Working conditions have also come under scrutiny. Jernigan said the company has put more effort into scheduling to help its 600 drivers get more time at home and less time sleeping in truck-stop parking lots on cross-country runs, hoping to make the job more attractive to more people.

“Giving them more home time is something we’ve done to give them a little more flexibility on their on-road time,” Jernigan said. “The mileage that we get out of a driver is significantly less than it was 10 years ago. We’ve also moved out of just over-the-road, long-haul trucking to include more regional-type services and more dedicated services. Over the last three years, we’ve set up regional opportunities where drivers get to go home sometimes every day, sometimes every other day or third day. We try to run in a way that’s flexible to them.”

Jernigan said such investment and creative thought are worth it, considering the volume of potential freight that’s presently to be had. Taking a more measured approach helps CalArk capitalize on that opportunity in ways traditional logistics might not, even as the company continues to look for ways to attract and hold onto more drivers, not to mention mechanics, which are in equally high demand.

“We’ve got more freight than we can haul,” he said. “We have a lot of freight opportunities there. If we could get the trucks and the drivers, we’d be doing a lot more business.

The industry has also looked for other ways to attract more employees, having leaned on Congress for years to amend driver restrictions. Primarily, the industry has gone after the regulation that drivers must be 21 to drive across state lines, even though 18- to 20-year-olds can drive all they want inside state lines.”

In November, the trucking industry took a major step forward in this effort as its longstanding proposal of a driver apprenticeship program was finally signed into law as part of the federal infrastructure package. The new program, currently under review by the Surface Transportation Board, allows 18- to 20-year-old drivers to cross state lines, initially under the supervision of a more experienced mentor and then solo following a probationary period. Other restrictions apply, including mandatory crash mitigation systems and forward-facing cameras installed on apprentice trucks, limiting the number apprentices on the road and capping speeds at 65 miles per hour.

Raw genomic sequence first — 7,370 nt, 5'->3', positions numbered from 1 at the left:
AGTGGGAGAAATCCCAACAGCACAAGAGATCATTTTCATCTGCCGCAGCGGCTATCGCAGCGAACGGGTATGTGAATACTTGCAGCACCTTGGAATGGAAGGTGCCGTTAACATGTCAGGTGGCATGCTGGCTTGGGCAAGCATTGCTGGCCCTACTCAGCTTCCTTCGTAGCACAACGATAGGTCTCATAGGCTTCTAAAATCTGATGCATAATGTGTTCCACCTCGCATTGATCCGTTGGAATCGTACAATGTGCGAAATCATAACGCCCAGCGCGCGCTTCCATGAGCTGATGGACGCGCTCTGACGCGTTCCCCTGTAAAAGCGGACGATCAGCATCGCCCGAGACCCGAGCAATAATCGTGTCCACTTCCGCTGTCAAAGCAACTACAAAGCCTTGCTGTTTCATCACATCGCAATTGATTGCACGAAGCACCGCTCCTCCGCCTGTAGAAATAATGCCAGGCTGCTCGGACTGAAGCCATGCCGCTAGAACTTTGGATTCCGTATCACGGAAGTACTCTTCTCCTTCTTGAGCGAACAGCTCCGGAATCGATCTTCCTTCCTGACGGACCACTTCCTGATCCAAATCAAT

Newton said she was pleased that most of Arkansas’s congressional delegation was behind the new program, calling it critical for trucking to remain competitive in attracting talent, especially since tapping into nontraditional labor polls, mostly women, has been slow.

“Our industry has supported lowering the age from 21 to 18 for quite some time and is very hopeful that this new pilot program will be a pathway to getting there,” Newton said. “If you look at manufacturing or construction or all of the other technical fields where we are competing for talent, they all have a pathway from education to employment. Our industry doesn’t.

“If you graduate at 18 and you would like to be an over-the-road truck driver, we don’t have a place to hold you until you’re 21. Until we’re able to bridge that gap, we will always be competing for talent at some point later in their professional career.”

State Sen. Blake Johnson

One issue that few in the trucking industry seem to think is as pressing as headlines would have one believe is the march toward electric vehicles. State Sen. Blake Johnson (R-Corning), chairman of the Transportation, Technology & Legislative Affairs Committee, said the recent hubbub about phasing out diesel rigs for electric ones is way ahead of its own argument.